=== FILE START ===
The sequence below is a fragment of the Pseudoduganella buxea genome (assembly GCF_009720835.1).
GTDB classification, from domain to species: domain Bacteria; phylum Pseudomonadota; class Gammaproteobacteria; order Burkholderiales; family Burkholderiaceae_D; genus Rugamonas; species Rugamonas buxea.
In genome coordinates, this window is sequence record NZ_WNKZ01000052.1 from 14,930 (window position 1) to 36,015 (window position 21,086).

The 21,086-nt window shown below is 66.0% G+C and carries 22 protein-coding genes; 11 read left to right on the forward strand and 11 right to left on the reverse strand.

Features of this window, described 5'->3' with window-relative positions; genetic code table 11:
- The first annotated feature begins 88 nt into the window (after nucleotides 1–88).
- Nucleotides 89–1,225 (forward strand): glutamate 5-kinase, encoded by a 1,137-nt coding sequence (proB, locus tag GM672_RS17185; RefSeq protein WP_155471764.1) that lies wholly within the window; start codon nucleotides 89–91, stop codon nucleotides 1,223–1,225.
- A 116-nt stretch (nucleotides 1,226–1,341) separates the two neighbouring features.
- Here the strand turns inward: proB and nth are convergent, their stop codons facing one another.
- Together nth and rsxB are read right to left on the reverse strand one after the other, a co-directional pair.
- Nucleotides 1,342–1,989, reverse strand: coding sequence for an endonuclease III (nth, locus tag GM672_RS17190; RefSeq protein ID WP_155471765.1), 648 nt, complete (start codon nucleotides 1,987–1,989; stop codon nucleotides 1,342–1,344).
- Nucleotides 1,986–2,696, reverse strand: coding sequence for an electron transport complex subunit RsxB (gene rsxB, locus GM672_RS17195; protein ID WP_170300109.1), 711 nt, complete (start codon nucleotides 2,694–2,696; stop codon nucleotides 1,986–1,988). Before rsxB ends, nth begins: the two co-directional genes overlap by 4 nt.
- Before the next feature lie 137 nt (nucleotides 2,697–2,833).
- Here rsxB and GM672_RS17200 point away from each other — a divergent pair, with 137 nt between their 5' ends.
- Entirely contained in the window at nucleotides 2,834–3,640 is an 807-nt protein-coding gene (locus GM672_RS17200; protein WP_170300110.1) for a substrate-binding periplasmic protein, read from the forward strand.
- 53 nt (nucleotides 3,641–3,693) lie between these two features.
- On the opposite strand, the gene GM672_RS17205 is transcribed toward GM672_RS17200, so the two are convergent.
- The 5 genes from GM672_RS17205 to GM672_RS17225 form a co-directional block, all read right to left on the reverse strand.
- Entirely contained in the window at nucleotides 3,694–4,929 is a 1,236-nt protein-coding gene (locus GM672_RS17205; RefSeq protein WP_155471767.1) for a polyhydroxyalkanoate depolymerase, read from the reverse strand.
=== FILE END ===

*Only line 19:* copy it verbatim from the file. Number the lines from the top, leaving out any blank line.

- Entirely contained in the window at nucleotides 3,694–4,929 is a 1,236-nt protein-coding gene (locus GM672_RS17205; RefSeq protein WP_155471767.1) for a polyhydroxyalkanoate depolymerase, read from the reverse strand.